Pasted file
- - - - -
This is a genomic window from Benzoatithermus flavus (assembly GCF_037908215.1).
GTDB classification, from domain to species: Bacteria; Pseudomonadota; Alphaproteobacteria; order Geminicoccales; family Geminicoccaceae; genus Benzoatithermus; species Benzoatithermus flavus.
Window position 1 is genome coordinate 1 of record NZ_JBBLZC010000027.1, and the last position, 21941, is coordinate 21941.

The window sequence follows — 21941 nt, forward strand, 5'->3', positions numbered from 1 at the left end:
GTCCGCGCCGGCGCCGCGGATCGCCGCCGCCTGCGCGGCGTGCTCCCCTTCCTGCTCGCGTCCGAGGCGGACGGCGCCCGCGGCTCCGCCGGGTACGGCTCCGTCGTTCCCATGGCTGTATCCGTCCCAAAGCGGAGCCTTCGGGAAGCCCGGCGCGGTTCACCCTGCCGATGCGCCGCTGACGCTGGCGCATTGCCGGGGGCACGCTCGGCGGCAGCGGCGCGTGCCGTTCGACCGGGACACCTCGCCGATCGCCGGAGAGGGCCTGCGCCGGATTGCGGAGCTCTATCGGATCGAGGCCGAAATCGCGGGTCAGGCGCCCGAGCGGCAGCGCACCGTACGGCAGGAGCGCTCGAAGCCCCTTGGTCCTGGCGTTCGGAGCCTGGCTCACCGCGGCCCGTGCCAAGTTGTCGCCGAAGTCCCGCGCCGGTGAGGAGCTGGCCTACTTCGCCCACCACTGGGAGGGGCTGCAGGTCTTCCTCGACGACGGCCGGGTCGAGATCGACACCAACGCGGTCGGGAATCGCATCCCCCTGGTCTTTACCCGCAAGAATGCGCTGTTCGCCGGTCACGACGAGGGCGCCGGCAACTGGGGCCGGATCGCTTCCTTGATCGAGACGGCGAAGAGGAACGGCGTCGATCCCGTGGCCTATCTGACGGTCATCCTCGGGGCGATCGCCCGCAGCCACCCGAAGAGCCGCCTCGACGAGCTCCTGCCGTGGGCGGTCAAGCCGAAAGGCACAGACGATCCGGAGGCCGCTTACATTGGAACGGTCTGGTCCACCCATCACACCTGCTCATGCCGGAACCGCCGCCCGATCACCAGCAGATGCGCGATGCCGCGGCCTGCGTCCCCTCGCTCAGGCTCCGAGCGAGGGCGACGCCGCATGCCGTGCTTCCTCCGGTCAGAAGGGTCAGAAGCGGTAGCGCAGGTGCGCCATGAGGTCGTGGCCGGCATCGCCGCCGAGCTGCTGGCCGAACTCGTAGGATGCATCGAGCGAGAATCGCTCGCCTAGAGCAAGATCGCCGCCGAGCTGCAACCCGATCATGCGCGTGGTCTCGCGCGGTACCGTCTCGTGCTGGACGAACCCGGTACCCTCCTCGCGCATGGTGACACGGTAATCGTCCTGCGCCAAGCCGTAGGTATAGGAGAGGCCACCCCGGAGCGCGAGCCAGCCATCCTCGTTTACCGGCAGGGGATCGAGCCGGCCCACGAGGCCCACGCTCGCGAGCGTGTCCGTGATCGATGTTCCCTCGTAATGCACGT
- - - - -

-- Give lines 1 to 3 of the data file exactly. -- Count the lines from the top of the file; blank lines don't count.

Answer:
This is a genomic window from Benzoatithermus flavus (assembly GCF_037908215.1).
GTDB classification, from domain to species: Bacteria; Pseudomonadota; Alphaproteobacteria; order Geminicoccales; family Geminicoccaceae; genus Benzoatithermus; species Benzoatithermus flavus.
Window position 1 is genome coordinate 1 of record NZ_JBBLZC010000027.1, and the last position, 21941, is coordinate 21941.